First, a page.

The Adventures Of Fatherhood – November 13, 2020

A snippet of a routine afternoon conversation with my seventh grader confirms I will never learn. I know better than to seek information from my 12-year-old about his school day as soon as he gets in the car after school, but I do it anyway a couple times a week.

Me: How was your day?

Beckett: Good

Me: Did you learn anything?

Beckett: No

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Me: How come?

Beckett: Oh I did, sure, I was confused.

Me: What was the most fun you had today?

Beckett: I don’t know.

Me: Much homework?

Beckett: I don’t know.

Me: What do you mean?

Beckett: I have some. Can I play basketball until dark and then study for my history test?

Me: So you do have homework?

Beckett: Can I play?

Me: Sure, but then you have to get on your work.

Beckett: You want to go one-on-one?

Me: I don’t know.

Beckett: What do you mean?

Me: I don’t know.

Beckett: What’s for dinner?

Me: I don’t know.

Beckett: Really?

Me: Yeah, not sure.

Beckett: Want to go one-on-one?

Me: Yes, before it starts raining.

Beckett: Why does it rain as soon as I get out of school all the time?

Me: I know, it’s a bummer.

Beckett: It’s unfair is what it is.

They’re not lazy, but man both my kids like to get their relaxation on these days.

It’s not a bad thing to enjoy some rest and downtime. We all need it, but there are times when I flounder between being impressed and repulsed by their abilities to kick back. They have become quite adept at doing nothing for extended periods of time.

Overall, I don’t mind it because they go to school every day and do well for the most part. I also know there is a mental health component to all that has occurred in their lives since March. A brief conversation I had with Beckett one night this week confirmed the distractions of the ongoing pandemic are still on his mind.

Because he loves sports, a lot of his concerns deal with them and whether they will be canceled again. He wants to basketball for his school this winter. He said there’s a lot of speculation among his classmates on whether they will be able to stay in school or have to do what we did last spring. I told him I didn’t have the answers, but the best thing may be to just take everything day to day. I told him there’s a lot of uncertainty in everyone’s lives right now. We don’t know what the future holds. We just do our best everyday and go from there.

It’s tough not to feel helpless at times when I think about the vacations canceled and the various experiences lost over the last eight months for my kids. There is a constant want to provide a normal upbringing for our kids. There are opportunities and I truly believe we can’t let our kids feel like they are being robbed in life, although there may be some truth to it.

A message floating around on social media recently touched this topic. It was written by Jesse Brunette of Sheboygan, Wis. and provided some helpful and hopeful reminders.

The past 6+ months I’ve heard the phrase “our kids have already lost so much” countless times. And, my friends, I’m over it.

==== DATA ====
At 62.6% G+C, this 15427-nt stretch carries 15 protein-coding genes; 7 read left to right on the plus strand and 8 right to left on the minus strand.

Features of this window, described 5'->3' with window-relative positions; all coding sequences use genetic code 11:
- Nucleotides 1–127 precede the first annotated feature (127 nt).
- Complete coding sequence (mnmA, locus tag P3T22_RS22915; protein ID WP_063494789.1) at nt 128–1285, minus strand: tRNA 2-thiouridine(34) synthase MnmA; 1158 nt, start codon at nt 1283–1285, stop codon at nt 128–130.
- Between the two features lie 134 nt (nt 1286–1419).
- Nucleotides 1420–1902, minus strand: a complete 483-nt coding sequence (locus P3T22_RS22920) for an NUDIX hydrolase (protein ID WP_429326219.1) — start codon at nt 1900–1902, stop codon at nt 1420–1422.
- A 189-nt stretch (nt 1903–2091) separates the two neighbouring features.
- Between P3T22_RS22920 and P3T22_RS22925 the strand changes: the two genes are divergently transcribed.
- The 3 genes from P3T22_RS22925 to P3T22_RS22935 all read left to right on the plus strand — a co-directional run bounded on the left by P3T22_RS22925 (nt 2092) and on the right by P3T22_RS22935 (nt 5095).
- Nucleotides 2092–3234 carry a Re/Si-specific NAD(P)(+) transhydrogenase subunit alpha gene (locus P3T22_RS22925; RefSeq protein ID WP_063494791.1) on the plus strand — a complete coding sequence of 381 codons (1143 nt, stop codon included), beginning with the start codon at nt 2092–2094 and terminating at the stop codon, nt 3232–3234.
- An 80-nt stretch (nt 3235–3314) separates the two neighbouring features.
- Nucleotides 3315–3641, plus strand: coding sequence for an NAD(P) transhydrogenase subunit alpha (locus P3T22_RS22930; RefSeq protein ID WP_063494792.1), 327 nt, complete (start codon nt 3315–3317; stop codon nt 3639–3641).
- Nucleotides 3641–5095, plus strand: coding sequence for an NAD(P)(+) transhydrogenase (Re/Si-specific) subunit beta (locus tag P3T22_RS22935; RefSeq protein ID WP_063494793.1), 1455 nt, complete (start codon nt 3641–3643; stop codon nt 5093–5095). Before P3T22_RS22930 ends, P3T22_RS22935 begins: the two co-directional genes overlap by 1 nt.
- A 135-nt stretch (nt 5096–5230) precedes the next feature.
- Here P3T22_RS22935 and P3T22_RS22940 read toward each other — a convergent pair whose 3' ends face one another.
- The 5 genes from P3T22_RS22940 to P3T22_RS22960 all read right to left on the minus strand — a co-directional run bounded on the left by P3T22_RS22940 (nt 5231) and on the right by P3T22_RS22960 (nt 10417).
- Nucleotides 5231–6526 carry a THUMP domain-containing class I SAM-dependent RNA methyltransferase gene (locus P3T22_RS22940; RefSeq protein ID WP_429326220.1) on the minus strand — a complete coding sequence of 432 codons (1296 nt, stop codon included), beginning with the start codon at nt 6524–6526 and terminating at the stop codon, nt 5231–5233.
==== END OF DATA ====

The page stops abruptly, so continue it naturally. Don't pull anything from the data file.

It’s a bit pathetic, in my opinion, that as adults we are perpetuating the victim mentality for our kids instead of teaching them the art of grit and pivoting in unexpected or challenging times.

Using a current issue as an example, are kids really going to “suffer” of they don’t trick or treat? No. Only if WE (the adults) model a “loss” mindset.

What if, instead, families looked at it as a way to plan a really fun evening? Maybe doing a family art project, bobbing for apples in mixing bowls, packaging up sweet treats to door drop for neighbors, creating a spooky themed meal together.

I assure you, if WE (the adults) started finding the OPPORTUNITY instead of inflating the perceived losses, we may actually find that we have opportunities to create lasting memories for our children. They’ll remember that year they had a SPECIAL Halloween instead of trick or treating like every other year.

Shift your OWN perspective so we can look back at this time and remember how much our kids (and ourselves) LEARNED during the pandemic, not lost.

Opportunities are everywhere. For more quality time. For more exploring. For more conversations. For slowing down.

Mindset matters, friends. And WE are setting the stage for the next generation. Let’s do better … for them and for ourselves.

“Mindset matters” is the right phrase. Kids look to their parents for perspective. Modeling some positivity and lifting our kids up through whatever means we all have individually will be healthy for all of us.

About The Author: Steven Green

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The writer has been with The Dispatch in various capacities since 1995, including serving as editor and publisher since 2004. His previous titles were managing editor, staff writer, sports editor, sales account manager and copy editor. Growing up in Salisbury before moving to Berlin, Green graduated from Worcester Preparatory School in 1993 and graduated from Loyola University Baltimore in 1997 with degrees in Communications (journalism concentration) and Political Science.